Books on Business, Technology, and Behavioral Economics – with a favorite quote or takeaway
Happiness and the theory of relativity – most people don’t know what they want unless they see it in context. We tend to evaluate lifestyle, jobs, coveted belongings with easily available comparisons. The good news is that we can sometimes control the “circles” around us, moving toward smaller circles that boost our relative happiness. If we are at our class reunion, and there’s a “big circle” in the middle of the room with a drink in his hand, boasting of his fancy car, we can consciously take several steps away and talk with someone else.
First who then what – First get the right people on and the wrong people off the bus, then figure where to drive it. Who questions come before strategy, vision, direction
You must thoroughly analyze a company, and the soundness of its underlying businesses, before you buy its stock; you must deliberately protect yourself against serious losses; you must aspire to “adequate,” not extraordinary, performance.
Validate every action with – will this be ok if it appears on the first page of the Wall Street Journal?
External Blogs on Business, Technology, and Behavioral Economics – with a link to a favorite post
Stratechery – Ben’s blog goes deep into specifics as he maps current market trends and business model strategies to long term visions
5iq – Tren’s blog focuses on valuable lessons impacting business, investing, and technology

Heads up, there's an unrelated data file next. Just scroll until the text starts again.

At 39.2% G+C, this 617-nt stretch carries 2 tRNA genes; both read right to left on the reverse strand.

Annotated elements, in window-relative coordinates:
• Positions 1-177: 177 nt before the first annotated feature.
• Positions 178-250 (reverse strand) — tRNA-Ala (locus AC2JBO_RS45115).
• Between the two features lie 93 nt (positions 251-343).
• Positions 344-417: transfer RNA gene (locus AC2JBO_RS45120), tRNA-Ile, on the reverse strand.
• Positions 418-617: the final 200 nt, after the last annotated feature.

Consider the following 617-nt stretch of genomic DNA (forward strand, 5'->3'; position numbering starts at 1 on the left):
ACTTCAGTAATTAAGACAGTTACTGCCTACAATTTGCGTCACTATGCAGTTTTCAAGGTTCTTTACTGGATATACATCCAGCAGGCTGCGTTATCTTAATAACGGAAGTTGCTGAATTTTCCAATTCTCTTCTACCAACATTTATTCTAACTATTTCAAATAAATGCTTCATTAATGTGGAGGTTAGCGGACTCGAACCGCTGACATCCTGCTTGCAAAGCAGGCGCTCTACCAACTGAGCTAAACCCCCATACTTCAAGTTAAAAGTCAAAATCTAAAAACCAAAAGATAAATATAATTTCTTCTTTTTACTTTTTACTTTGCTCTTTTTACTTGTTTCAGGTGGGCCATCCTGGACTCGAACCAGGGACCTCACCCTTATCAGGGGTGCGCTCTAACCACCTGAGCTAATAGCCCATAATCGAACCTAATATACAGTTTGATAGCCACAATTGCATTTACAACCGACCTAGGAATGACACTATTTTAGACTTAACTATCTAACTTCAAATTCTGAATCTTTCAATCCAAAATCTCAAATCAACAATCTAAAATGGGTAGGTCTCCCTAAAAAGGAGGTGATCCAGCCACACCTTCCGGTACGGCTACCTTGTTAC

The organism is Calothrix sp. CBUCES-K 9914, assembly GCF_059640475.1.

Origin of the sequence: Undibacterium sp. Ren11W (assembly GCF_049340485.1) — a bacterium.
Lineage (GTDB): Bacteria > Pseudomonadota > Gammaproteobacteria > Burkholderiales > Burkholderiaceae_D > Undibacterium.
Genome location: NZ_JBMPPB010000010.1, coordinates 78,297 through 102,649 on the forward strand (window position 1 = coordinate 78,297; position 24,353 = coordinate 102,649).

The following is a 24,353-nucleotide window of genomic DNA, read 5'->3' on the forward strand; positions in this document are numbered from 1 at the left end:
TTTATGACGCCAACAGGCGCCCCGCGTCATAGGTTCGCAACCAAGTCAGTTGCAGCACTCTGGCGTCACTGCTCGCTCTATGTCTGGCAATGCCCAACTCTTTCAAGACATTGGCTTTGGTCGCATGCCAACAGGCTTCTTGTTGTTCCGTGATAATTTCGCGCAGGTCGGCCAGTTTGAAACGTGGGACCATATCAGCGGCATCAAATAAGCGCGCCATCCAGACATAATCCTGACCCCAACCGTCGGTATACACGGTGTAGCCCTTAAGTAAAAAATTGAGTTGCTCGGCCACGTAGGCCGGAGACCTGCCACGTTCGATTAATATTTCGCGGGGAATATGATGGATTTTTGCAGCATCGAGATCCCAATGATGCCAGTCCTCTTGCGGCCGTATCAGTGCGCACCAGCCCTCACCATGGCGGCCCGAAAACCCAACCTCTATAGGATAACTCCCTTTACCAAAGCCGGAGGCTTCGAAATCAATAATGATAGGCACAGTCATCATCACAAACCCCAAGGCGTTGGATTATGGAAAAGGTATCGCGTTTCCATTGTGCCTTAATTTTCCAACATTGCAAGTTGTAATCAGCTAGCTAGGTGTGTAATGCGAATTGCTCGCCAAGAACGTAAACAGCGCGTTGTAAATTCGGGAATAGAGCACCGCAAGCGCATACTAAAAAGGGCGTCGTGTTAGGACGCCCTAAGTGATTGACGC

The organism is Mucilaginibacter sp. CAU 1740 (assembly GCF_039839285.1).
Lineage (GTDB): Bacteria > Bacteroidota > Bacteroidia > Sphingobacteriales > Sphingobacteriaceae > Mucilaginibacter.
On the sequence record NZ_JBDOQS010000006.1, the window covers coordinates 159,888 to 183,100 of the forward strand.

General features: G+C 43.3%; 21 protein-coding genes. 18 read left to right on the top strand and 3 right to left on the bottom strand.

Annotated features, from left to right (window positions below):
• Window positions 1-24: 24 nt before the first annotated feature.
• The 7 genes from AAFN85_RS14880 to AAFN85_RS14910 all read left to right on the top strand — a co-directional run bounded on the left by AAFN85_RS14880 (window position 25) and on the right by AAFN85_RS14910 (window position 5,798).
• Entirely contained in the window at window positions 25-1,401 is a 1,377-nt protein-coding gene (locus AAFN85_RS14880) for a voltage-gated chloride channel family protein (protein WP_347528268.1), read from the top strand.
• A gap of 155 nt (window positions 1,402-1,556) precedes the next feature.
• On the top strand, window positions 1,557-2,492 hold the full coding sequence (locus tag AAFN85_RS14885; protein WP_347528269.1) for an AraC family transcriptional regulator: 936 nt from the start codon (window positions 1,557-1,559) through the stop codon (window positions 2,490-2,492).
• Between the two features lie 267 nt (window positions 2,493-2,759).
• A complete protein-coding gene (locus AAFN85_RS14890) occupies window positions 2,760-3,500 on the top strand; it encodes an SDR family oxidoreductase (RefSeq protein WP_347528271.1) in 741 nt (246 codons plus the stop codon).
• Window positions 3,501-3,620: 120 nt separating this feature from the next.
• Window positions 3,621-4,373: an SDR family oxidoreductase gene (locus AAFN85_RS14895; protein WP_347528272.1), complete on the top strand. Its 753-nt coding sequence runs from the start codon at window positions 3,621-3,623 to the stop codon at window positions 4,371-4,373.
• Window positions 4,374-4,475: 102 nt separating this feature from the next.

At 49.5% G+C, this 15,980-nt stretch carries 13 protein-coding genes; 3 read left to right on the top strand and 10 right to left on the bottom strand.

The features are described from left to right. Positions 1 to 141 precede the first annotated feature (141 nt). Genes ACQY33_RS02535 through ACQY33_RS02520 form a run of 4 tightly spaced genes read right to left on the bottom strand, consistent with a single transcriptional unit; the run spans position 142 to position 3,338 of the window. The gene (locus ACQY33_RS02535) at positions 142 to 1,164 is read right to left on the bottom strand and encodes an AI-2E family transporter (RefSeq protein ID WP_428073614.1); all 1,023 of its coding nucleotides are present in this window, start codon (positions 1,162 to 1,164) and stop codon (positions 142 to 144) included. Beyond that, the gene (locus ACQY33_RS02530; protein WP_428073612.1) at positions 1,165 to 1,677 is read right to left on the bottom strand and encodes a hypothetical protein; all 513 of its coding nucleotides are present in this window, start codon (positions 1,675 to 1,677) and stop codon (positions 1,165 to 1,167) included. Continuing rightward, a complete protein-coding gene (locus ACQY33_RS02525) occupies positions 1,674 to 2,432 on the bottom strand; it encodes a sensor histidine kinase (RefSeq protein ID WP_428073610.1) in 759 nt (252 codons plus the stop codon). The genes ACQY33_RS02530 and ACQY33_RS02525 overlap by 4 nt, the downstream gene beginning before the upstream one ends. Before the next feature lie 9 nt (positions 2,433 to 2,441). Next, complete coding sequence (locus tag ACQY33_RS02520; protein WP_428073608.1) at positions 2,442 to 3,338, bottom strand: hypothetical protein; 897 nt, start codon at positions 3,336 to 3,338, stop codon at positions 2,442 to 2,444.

Dan Ariely’s Blog – A must-follow blog for anyone remotely interested in behavioral economics and the psychology of everyday decision making
If you enjoy behavioral economics, subscribe to the Ask Ariely feed – you won’t regret it!
Other Fun Reads – with more favorite quotes/takeaways
Great creators don’t necessarily have the deepest expertise but rather seek out the broadest perspectives
More than anything, this book drills perspective into you though a deeply touching true story – it is hard to capture the message in one quote
Authentic leadership means developing your own style – you do not have to be like anyone else
Be concise: brevity is the soul of wit: ask yourself what is the funny part of your story and how you can get there quickly without dwelling on details
Part of the way you develop excellence in an organisation is to be careful about the way you define success. I was always careful about setting specific, long-range targets. I would never say, ‘We expect to win the League and two pieces of silverware this season.’ First, it conveys the wrong message, because it sounds cocky and arrogant. Second, it applies a lot of additional pressure on everyone without any real benefit. Third, it sets everyone up for disappointment. It was much easier to say, ‘At United we expect to win every game,’.
There is only one way to learn – that is through action
Curious about the inner workings of a soccer club (or any other big sports team)? This book provides extremely detailed insights into both the business and sporting aspects
Who you are is defined by what you are willing to struggle for